I talked some time ago about some work that has been needed to be done in Project Dasher – and other Forge viewer clients – in anticipation of supporting viewers such as Tandem’s. In this case it was fairly specifically about the need to support loading of multiple models inside the viewer, rather than working on the assumption that there’s a single model available.
For the last few days I’ve been looking at another area that by all accounts will be beneficial, whether driven by use of the Tandem viewer or the upcoming Forge viewer based on the latest Three.js version: I’ve gone through the codebase and replaced all use of THREE.Geometry with THREE.BufferGeometry. This has been motivated by the decision to completely drop support for the old THREE.Geometry implementation in Three.js. At some point (and possibly quite soon) it’ll be important to have done this work in Forge viewer applications using THREE.Geometry.
The work needed to start using THREE.BufferGeometry is reasonably straightforward: I found this guide to be quite useful. In general you need to collect your points, normals, etc. in arrays before using them to populate the BufferGeometry state. I’ve tended to use the handy setFromPoints() helper method for this, but have also used the lower-level setAttribute() method on occasion (for the latter you need a flat array of the point/normal/etc. coordinate values).
Inside Dasher I needed to migrate the following sub-components to use THREE.BufferGeometry:
- This is used by a number of the following features.
- I chose to migrate the existing r71-supporting code rather than use a newer version.
- We use this to display anemometer values, something I haven’t yet blogged about here.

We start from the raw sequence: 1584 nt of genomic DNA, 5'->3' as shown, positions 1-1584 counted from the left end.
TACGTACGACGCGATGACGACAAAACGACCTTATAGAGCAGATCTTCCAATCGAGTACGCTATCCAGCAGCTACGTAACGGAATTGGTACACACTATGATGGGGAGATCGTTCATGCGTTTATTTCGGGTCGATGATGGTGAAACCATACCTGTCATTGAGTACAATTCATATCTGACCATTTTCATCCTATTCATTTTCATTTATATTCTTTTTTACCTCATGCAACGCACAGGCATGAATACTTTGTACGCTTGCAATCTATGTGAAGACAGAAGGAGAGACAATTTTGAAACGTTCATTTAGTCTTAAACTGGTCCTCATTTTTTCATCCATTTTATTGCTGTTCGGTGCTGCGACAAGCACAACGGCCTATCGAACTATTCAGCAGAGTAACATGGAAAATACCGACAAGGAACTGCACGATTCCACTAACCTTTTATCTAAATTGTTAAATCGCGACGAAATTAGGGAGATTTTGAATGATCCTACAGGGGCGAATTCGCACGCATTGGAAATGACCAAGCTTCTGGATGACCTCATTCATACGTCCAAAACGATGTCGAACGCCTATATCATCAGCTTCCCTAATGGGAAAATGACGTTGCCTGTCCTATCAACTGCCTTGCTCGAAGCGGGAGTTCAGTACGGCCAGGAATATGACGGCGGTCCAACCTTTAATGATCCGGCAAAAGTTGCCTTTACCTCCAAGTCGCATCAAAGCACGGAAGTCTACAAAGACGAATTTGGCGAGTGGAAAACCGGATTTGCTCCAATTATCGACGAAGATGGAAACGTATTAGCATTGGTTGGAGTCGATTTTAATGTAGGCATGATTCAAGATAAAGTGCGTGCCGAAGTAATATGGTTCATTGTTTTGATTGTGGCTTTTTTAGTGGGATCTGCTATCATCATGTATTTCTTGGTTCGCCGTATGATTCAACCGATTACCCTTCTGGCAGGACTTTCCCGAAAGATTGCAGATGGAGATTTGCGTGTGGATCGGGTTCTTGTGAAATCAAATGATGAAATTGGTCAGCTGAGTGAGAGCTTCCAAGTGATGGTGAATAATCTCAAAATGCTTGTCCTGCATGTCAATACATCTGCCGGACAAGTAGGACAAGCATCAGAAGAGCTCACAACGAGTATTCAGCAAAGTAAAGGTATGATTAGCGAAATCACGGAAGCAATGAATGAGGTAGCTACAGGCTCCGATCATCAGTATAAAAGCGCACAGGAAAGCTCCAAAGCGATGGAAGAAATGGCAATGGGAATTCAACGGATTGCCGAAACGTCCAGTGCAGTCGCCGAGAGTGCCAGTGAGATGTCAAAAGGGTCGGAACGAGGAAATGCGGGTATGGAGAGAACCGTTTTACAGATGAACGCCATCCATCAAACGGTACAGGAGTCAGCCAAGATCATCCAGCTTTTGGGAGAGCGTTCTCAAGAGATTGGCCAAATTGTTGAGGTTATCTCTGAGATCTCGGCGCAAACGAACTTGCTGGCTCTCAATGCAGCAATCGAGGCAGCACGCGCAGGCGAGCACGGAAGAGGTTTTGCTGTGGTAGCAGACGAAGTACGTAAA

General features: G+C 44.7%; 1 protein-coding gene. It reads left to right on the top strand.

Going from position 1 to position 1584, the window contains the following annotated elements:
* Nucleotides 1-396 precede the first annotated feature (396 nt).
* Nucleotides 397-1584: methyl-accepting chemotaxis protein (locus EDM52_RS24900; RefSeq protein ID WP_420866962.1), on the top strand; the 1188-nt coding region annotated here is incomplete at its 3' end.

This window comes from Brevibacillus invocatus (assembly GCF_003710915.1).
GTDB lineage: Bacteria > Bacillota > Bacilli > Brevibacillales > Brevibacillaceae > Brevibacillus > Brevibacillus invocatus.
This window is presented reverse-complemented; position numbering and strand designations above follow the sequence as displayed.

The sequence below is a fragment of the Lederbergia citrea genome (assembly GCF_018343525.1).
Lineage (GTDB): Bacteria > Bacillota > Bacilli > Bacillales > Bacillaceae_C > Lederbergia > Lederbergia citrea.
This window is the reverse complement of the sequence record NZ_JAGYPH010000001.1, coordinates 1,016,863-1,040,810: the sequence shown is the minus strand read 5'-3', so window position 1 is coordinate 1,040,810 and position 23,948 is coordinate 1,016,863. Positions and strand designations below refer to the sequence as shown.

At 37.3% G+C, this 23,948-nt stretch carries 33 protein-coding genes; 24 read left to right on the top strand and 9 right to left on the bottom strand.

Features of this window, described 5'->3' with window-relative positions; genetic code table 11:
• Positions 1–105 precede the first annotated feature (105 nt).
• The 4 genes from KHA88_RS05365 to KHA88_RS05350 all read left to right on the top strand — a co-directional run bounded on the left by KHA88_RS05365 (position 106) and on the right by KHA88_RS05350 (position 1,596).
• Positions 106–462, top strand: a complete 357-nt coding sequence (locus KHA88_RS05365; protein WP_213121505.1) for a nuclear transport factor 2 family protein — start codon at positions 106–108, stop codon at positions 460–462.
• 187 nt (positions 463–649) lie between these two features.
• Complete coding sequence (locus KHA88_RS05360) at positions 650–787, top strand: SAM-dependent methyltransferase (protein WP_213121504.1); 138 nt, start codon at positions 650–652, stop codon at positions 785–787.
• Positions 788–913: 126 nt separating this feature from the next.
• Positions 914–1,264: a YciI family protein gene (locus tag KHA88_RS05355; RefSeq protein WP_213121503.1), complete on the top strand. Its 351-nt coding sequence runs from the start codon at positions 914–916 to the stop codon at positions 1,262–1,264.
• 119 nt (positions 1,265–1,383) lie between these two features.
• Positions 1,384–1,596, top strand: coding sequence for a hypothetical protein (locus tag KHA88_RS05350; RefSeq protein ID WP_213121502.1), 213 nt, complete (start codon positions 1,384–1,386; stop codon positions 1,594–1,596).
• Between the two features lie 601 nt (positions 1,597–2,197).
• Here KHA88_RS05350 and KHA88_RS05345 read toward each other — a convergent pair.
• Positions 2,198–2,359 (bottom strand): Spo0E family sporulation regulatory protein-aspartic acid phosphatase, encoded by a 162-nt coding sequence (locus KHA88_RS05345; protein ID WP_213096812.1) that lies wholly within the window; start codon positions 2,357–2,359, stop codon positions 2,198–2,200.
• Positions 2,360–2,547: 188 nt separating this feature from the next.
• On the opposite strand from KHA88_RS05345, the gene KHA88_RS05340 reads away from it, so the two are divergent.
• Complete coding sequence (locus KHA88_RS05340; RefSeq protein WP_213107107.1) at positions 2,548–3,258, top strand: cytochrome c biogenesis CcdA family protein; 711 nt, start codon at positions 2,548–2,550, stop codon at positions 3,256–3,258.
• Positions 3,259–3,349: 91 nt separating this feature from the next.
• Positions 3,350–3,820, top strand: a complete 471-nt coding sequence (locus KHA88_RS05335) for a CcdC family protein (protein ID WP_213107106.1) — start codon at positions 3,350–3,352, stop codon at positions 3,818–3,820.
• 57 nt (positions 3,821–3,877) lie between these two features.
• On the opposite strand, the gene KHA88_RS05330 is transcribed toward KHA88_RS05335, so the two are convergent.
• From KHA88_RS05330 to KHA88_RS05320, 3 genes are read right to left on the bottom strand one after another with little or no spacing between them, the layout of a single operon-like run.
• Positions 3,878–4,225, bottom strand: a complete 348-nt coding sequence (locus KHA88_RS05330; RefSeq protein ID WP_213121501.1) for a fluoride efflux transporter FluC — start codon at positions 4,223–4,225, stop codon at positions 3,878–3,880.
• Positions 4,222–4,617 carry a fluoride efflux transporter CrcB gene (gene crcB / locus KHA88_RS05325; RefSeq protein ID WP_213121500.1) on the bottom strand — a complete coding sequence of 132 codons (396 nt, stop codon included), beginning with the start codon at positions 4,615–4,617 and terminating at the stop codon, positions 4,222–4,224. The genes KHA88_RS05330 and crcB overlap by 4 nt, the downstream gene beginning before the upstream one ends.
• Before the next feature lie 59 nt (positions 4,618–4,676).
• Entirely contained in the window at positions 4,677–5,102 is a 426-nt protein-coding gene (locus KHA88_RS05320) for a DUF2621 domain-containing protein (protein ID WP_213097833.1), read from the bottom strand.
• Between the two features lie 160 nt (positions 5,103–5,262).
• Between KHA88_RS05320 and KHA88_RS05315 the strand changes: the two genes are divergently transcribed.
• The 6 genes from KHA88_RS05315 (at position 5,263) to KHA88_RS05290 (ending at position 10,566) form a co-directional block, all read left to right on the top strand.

- This is our own version of the code that’s now built into the Forge viewer, so not strictly needed.
- Based on MeshLine.
- Based on MeshLine.
- Also needed work on the Collada loader.
Pretty much everything looks the same as it did, with the exception of robots. As you may remember, I made the decision to go with wireframe display of robots inside the Forge viewer, mainly because the rendering of materials didn’t work well with depthTest set to true. An unfortunate compromise, but not a huge issue.
This time around, though, I found that for the life of me I couldn’t get wireframe mode to work properly. In the end – out of sheer desperation – I switched to realistic (Phong) shading and set depthTest to true… and the results were stunning!
When animating I found I did have to call viewer.refresh(true) after modifying the robot’s geometry, but it still all worked with very decent performanvce.
It’s hard to know what has contributed to this now working: it could be performance improvements in the viewer, the use of THREE.BufferGeometry, or perhaps me making a silly mistake the last time around. Or all of the above. Whichever way I’m very happy with these results.
Next I’d like to find a way to detect when the robot is about to hit its surroundings – in this case the MX3D bridge – but it’s not at all sure that this is something that can be done without degrading performance significantly. We’ll see.